The potential of genetic testing for chronic disease is substantial—and these possible positives are understood by many primary care providers (PCPs). Still, many feel unprepared to deal with patients at high risk for such conditions, while others questioned their ability to interpret genetic testing results.
Researchers surveyed 488 PCPs in New York between 2014 and 2016 about attitudes and beliefs about such testing, with results published online May 7 in Health Affairs.
“A majority of the providers we surveyed believed in the potential clinical benefits of genetic testing for common chronic diseases but felt that they lacked the knowledge and skill to use genetics in the care of their patients,” wrote Diane Hauser, MPA, a senior associate the Icahn School of Medicine at Mount Sinai in New York, and colleagues. “Efforts to expand genetic testing should help identify common, actionable variants that increase chronic disease risk and should enhance primary care provider training and the use of EHRs to help clinicians act on the increasing volumes of genetic information they will encounter.”
The research team distributed a 45-item survey focusing on perceptions of genomic medicine, links between ancestry and genetic links to common diseases and the clinical utility of such information. Significant feedback from the cohort—64 percent female with 77 percent in practice less than five years—included:
- Most—74 percent—believed genetic testing is clinically useful, with 70 percent expecting it to improve outcomes in the next five years.
- 53 percent of respondents thought patients would be interested in testing for common diseases, while only 34 percent believed such testing would push patients to work toward a healthier lifestyle.
- 78 percent of PCPs had formal genetics education, but only 25 percent would be ready to care for patients who had genetic testing for common diseased and only 14 percent would be confident interpreting genetic testing results.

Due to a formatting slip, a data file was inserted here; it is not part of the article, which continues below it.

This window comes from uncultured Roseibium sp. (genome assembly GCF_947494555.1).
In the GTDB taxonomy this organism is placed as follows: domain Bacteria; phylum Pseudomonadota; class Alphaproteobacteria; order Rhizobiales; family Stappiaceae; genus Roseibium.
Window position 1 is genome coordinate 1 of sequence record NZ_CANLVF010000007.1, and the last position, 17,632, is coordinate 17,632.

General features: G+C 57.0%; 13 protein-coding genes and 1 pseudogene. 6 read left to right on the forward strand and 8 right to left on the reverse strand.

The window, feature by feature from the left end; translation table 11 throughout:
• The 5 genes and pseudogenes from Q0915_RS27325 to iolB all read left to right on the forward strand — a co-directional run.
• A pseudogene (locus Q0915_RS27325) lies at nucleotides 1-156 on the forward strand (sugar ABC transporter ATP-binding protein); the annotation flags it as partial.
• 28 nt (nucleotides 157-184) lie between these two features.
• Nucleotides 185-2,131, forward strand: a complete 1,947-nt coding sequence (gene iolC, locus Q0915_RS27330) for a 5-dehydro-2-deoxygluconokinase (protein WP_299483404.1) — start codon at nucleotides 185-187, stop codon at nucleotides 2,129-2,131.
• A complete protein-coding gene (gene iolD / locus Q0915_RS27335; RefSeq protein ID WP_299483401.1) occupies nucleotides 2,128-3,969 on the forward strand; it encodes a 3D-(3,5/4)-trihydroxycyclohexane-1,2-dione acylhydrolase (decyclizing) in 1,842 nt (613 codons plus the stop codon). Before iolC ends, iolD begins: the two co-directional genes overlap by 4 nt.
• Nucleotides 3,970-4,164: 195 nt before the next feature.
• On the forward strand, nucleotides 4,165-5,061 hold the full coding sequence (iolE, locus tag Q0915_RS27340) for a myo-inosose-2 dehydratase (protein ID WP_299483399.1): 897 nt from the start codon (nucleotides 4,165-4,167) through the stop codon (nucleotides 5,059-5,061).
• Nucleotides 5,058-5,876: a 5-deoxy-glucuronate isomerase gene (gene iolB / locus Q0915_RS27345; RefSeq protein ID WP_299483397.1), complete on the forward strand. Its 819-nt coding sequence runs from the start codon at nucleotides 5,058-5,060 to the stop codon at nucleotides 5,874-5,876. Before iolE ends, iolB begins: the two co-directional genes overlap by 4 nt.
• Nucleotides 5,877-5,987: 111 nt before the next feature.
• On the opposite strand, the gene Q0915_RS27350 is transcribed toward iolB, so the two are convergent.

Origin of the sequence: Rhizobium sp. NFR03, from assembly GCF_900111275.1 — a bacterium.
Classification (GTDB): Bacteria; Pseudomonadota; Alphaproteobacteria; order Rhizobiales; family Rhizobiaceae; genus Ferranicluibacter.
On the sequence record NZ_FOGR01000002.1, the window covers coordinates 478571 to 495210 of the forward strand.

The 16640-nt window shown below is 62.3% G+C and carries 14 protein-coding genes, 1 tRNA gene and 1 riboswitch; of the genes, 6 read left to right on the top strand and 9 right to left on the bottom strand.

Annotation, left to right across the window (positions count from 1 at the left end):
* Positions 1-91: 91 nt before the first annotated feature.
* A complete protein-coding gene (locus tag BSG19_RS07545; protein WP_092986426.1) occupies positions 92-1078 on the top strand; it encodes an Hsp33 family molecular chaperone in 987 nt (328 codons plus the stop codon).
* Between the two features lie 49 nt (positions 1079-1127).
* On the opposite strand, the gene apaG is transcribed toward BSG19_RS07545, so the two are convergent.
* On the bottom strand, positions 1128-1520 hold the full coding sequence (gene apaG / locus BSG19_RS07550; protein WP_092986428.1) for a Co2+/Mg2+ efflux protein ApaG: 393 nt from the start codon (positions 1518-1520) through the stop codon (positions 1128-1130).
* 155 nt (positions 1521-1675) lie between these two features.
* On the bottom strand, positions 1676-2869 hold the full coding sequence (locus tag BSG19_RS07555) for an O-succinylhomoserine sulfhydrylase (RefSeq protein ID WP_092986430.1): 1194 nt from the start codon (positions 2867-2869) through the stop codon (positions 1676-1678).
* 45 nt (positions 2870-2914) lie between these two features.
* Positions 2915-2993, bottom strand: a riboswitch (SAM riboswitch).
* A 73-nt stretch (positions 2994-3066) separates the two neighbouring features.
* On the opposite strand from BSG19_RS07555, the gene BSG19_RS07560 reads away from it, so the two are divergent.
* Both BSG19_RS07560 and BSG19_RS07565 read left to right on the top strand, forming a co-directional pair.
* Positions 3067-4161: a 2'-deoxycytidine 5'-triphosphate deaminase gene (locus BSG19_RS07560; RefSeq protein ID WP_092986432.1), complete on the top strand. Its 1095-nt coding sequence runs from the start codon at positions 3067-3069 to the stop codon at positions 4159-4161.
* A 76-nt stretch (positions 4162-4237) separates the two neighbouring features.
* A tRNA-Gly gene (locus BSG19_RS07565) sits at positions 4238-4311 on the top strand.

- In the past year, 36 percent had ordered genetic testing for a patient, 38 referred a patient for genetic counseling and 30 percent returned test results.
Though many PCPs were encouraged about what genetic testing could do for patients, preparedness remained low. Considering how many respondents had received formal education on the subject, the authors argued, improving readiness will take more than additional training.
The authors outlined various policy implications related to the development of genetic testing.
EHRs: “Most of the providers we surveyed wanted to use the [electronic health record] to order genetic tests and obtain genetics-related information for themselves and their patients,” Hauser et al. wrote.
Patient protections: “It will also be important to address providers’ concerns, such as about insurance discrimination resulting from genetic testing. While there are legal protections in place … clinicians and patients are not sufficiently aware of these provisions or their benefits and limitations,” they wrote.
Underserved populations: “It will be important to determine how to use genetic discoveries for the benefit of all patients and to address the significant underrepresentation of minority populations both in genetics research and as partners in the development and implementation of translational research, policy and practice,” wrote Hauser and colleagues.
Researchers identified geography as a limitation, with PCPs and patients all in the New York area. They also noted the survey was before such testing was implemented, so physician attitudes could change after patient testing.